Although I do go on location to paint, much of my time is spent inside the studio so it’s extremely easy to become unfit, not to mention to pile-on the pounds. Consequently, to keep fit and mobile, I like to get out and cycle a few times a week.
To be honest with you, me and physical exercise have never been easy bedfellows, so, to make the whole experience marginally more palatable I have decided to incorporate a bit of painting into the routine.
Obviously, the main aim is to do the exercise, therefore I decided to just paint postcards. These are easy to carry and quick to paint.
They are also a real pleasure to do and, over time, I have built up a small collection of Pilton where I live and the surrounding countryside too.
Above I have produced a video of a typical ‘Bicycle Exercise’ trip and below you will see the results of my labours. I hope you enjoy them.
The paintings on postcards from my bicycle exercise routine
While cycling over to Pylle Village to paint the 15th Century church of Thomas à Becket, I decided to make this the subject of the video for my bicycle postcards.
In this one, I placed my bicycle in the foreground to give it a bit of context.
Next, on the long upward cycle along Platterwell Lane, I came across this Public Footpath stile.
At this time of the year they are well used, thus the foliage becomes flattened by walking boots. I noticed it has become overgrown probably due to the lock-down.
On the bicycle exercise back toward Pilton there are number of lovely cottages along the way.
On rounding the corner there was a deer standing in the road. It sprang into the wood the moment it spied me. A quick sketch and photos for another postcard.
Whilst out I came across these cows behind a ‘No Access’ barrier. It somehow caught the mood of the times, so it became the subject of today’s postcard.
Whilst noting a few ideas down a couple of neighbours cycled by. They were recruited to complete the composition.
A while back I painted several cows lying down in a field and mentioned that a legend says that it would rain soon.
Well, it seems the reason they were lying down was because they were all pregnant. Looking over the gate now I notice a few new editions in the shape of tiny calves. I am told there are more to come.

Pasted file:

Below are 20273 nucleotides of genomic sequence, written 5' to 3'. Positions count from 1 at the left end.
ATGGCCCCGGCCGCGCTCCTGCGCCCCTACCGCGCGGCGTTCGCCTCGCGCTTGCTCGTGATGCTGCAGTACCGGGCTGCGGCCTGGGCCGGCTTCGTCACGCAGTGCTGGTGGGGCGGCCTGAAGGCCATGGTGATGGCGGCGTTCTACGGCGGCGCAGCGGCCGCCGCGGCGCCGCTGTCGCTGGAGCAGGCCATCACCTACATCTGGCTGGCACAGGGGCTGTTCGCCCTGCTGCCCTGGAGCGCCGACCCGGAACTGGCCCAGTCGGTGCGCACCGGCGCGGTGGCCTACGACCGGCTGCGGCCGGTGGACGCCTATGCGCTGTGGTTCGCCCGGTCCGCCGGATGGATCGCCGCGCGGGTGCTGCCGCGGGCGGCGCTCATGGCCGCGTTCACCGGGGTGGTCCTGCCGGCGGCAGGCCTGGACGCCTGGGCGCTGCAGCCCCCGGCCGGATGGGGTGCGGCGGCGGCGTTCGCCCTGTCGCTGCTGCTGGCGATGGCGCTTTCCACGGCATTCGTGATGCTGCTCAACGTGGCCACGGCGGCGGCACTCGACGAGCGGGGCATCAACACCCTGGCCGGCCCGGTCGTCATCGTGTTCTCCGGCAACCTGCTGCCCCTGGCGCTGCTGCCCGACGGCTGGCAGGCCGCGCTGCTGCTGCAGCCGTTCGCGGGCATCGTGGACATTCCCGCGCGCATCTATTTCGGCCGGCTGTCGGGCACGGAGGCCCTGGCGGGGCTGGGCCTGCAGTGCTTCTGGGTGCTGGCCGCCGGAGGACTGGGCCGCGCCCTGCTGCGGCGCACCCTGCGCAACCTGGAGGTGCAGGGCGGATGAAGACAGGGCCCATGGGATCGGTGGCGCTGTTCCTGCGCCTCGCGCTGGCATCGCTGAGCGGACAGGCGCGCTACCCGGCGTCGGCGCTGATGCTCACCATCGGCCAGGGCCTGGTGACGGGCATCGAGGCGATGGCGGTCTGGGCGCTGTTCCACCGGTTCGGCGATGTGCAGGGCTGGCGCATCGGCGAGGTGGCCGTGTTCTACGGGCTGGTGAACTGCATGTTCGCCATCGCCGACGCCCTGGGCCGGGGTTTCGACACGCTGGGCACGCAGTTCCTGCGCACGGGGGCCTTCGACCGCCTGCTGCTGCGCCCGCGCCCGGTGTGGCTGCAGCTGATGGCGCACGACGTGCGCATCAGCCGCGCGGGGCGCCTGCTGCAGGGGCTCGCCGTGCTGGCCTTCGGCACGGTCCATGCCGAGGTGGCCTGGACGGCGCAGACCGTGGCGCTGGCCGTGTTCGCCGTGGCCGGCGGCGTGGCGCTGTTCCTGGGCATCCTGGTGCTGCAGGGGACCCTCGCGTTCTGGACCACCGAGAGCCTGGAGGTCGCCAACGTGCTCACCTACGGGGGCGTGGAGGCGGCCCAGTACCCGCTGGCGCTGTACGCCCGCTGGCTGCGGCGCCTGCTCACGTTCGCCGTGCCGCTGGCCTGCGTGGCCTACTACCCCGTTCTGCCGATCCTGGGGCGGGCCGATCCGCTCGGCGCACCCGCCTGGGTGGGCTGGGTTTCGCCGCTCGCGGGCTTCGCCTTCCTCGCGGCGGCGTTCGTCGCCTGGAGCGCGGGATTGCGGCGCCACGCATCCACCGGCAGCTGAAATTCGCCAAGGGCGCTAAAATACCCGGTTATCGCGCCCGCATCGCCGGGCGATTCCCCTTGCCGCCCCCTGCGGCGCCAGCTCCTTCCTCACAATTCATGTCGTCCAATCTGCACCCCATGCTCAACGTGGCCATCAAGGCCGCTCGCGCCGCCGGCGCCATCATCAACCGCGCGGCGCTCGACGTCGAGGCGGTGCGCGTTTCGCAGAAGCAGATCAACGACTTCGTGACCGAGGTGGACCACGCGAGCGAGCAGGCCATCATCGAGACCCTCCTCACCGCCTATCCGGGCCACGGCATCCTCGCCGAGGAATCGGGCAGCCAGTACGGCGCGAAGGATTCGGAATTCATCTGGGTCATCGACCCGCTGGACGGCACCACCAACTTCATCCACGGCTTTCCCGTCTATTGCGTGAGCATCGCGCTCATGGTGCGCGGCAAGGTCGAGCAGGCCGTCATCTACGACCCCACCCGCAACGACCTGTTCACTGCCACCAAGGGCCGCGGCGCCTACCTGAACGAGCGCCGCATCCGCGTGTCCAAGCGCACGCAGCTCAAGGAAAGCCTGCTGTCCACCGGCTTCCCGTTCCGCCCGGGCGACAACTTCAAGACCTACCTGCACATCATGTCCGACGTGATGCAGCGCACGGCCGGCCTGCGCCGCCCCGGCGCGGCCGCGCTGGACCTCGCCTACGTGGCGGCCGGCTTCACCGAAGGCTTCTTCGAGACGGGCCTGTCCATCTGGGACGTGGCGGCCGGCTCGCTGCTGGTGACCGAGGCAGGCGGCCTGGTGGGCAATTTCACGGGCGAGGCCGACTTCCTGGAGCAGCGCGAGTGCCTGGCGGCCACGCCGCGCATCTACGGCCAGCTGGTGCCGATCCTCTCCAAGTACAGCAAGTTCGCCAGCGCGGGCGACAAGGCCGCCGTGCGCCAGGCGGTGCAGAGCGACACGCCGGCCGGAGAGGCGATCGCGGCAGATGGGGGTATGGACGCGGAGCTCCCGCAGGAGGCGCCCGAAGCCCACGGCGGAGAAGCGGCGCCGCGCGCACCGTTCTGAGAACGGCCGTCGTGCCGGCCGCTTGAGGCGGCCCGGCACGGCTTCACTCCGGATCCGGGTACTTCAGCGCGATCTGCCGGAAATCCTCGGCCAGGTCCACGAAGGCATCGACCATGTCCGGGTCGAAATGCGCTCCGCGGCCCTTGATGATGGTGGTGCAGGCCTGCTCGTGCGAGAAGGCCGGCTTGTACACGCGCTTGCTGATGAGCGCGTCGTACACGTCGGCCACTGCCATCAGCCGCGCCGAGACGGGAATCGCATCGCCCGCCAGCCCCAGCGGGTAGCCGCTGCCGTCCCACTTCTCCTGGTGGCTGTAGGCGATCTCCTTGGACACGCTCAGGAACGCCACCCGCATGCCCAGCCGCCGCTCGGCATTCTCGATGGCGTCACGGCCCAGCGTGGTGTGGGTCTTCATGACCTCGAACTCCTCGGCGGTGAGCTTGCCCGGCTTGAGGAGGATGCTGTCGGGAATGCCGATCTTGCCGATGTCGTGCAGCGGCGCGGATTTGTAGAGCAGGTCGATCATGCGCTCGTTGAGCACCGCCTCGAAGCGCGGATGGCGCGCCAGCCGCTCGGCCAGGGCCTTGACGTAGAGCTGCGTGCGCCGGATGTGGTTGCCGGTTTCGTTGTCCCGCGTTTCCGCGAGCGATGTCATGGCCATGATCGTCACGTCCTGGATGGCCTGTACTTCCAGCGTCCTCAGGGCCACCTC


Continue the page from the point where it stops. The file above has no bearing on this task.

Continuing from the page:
The ford bridge on Cockmill Lane in Pilton. It is a fine, long glide down the hill to get to it, tempered by the thought that it is a long, hard cycle back up again.
This stream passes right through the village and passes under another ford bridge at the bottom of our lane.
Now the sun has made another appearance after rain all week, I have managed to get out for a bit of cycling. This view is from Cockmill Lane Ford bridge into the stream.
The trees roots are exposed, and they caught the light rather well.
Sunset in Pilton. After work I took walk along the stream that passes through the village. Between the trees I spied A shed and vegetable plot set against the lengthy shadows.
The scene glowed in the evening light so I thought it would make a fine bicycle postcard.
The fern and wild garlic are growing in the shady hedgerows and along the pathways in Pilton.
Another sunny, spring afternoon in lock-down.
Cycling the road to Pylle. I like this road as it’s not too hilly and its easier on the way back too. A really bright spring morning and, oddly, I saw two foxes in the road.
I have never seen a fox here before and to see two in daylight on the road must be very unusual. Again, this is probably due of the lock-down.
They ran when they saw me so it has to be sheep in a field instead.
A ten-mile round trip to Evercreech from Pilton. Along Easton Lane there is a field of sheep with recently born lambs.
Each had a number painted large on their sides. Looked like a sort of sheep bingo was in progress…
There is an old wive’s tale that says when cows lie down in a field it is a sign of rain to come.
Well, there might be something in it as I painted these cows (God knows what type) near the corner of Cockmill Lane and Pylle Road, they were all lying down and this morning it was throwing it down!
On my bicycle exercise, I lumped up to the top of Pennard Hill (exhausting!). During my water break I took a few photos and did a rapid sketch.
Once home, I painted this watercolour postcard in my garden. It shows the village of Pilton with the bones of the Glastonbury Festival Pyramid stage in the mid-ground.
The gate and porch of the church of St Thomas à Becket, Pylle, Somerset.
This is about 1.5 miles from Pilton and is more forgiving on the hills, so is my main bicycle route each day. There is a small lake opposite the church and last week six ducklings floated upon it. Yesterday they were gone. What remained was a rather fat Tawny owl in a stand of trees above.
A steep and very tiring cycle up Shop Lane then onto Higher Westholme Road you get a view across the Vale of Avalon to Glastonbury Tor. The Tor is a bit of a gathering place for those that enjoy the Summer solstice from the old mythologies.
On the road to Pylle from Pilton there is a tractor which appears to be abandoned in a field. I think it must be 18 years old according to the number plate. Its sole use now is simply to prevent access to the field via the farm gate, Rather sad really.
Finally the Lock-Down has been eased a bit and we ventured out to a garden center called Rocky Mountain. Although the garden centre is only a 20 minute drive it felt like going to another country after being at home for so long. I was inspired to paint a group of fine roses. Summer has arrived.
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